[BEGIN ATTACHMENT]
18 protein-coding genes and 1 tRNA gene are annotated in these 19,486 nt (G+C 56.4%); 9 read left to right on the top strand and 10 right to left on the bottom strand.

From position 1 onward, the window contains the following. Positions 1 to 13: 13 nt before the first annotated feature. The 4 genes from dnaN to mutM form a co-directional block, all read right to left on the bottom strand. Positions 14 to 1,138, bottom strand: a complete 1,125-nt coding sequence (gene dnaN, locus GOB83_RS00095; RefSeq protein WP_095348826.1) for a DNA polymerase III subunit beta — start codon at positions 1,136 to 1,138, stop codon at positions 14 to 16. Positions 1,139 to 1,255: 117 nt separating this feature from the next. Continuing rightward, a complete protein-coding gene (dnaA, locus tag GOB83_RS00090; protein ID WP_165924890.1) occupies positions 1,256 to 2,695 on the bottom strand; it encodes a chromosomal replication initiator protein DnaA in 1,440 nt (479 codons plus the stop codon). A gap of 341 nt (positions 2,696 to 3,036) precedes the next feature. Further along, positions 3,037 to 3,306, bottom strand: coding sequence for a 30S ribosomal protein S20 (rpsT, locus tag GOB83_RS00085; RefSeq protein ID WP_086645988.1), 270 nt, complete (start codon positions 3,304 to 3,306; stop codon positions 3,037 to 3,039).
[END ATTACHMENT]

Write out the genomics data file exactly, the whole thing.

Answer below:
18 protein-coding genes and 1 tRNA gene are annotated in these 19,486 nt (G+C 56.4%); 9 read left to right on the top strand and 10 right to left on the bottom strand.

From position 1 onward, the window contains the following. Positions 1 to 13: 13 nt before the first annotated feature. The 4 genes from dnaN to mutM form a co-directional block, all read right to left on the bottom strand. Positions 14 to 1,138, bottom strand: a complete 1,125-nt coding sequence (gene dnaN, locus GOB83_RS00095; RefSeq protein WP_095348826.1) for a DNA polymerase III subunit beta — start codon at positions 1,136 to 1,138, stop codon at positions 14 to 16. Positions 1,139 to 1,255: 117 nt separating this feature from the next. Continuing rightward, a complete protein-coding gene (dnaA, locus tag GOB83_RS00090; protein ID WP_165924890.1) occupies positions 1,256 to 2,695 on the bottom strand; it encodes a chromosomal replication initiator protein DnaA in 1,440 nt (479 codons plus the stop codon). A gap of 341 nt (positions 2,696 to 3,036) precedes the next feature. Further along, positions 3,037 to 3,306, bottom strand: coding sequence for a 30S ribosomal protein S20 (rpsT, locus tag GOB83_RS00085; RefSeq protein ID WP_086645988.1), 270 nt, complete (start codon positions 3,304 to 3,306; stop codon positions 3,037 to 3,039).